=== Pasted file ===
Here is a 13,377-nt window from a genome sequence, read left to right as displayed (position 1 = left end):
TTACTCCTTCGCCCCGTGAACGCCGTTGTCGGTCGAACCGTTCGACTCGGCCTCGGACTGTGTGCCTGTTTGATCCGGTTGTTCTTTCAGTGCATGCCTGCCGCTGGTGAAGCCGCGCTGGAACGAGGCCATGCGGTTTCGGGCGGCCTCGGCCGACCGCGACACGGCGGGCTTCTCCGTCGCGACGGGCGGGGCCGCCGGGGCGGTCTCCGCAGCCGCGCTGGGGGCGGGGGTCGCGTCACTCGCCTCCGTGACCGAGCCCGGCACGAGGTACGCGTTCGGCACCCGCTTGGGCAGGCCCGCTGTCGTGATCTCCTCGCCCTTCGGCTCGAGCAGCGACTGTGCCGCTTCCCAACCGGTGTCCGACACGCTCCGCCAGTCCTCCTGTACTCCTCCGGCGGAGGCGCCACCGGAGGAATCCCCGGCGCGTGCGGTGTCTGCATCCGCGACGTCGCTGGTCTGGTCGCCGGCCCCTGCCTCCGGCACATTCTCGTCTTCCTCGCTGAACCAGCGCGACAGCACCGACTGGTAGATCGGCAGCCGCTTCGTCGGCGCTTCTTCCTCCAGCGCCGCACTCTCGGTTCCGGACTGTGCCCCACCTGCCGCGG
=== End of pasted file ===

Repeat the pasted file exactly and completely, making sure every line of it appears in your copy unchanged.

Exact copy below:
Here is a 13,377-nt window from a genome sequence, read left to right as displayed (position 1 = left end):
TTACTCCTTCGCCCCGTGAACGCCGTTGTCGGTCGAACCGTTCGACTCGGCCTCGGACTGTGTGCCTGTTTGATCCGGTTGTTCTTTCAGTGCATGCCTGCCGCTGGTGAAGCCGCGCTGGAACGAGGCCATGCGGTTTCGGGCGGCCTCGGCCGACCGCGACACGGCGGGCTTCTCCGTCGCGACGGGCGGGGCCGCCGGGGCGGTCTCCGCAGCCGCGCTGGGGGCGGGGGTCGCGTCACTCGCCTCCGTGACCGAGCCCGGCACGAGGTACGCGTTCGGCACCCGCTTGGGCAGGCCCGCTGTCGTGATCTCCTCGCCCTTCGGCTCGAGCAGCGACTGTGCCGCTTCCCAACCGGTGTCCGACACGCTCCGCCAGTCCTCCTGTACTCCTCCGGCGGAGGCGCCACCGGAGGAATCCCCGGCGCGTGCGGTGTCTGCATCCGCGACGTCGCTGGTCTGGTCGCCGGCCCCTGCCTCCGGCACATTCTCGTCTTCCTCGCTGAACCAGCGCGACAGCACCGACTGGTAGATCGGCAGCCGCTTCGTCGGCGCTTCTTCCTCCAGCGCCGCACTCTCGGTTCCGGACTGTGCCCCACCTGCCGCGG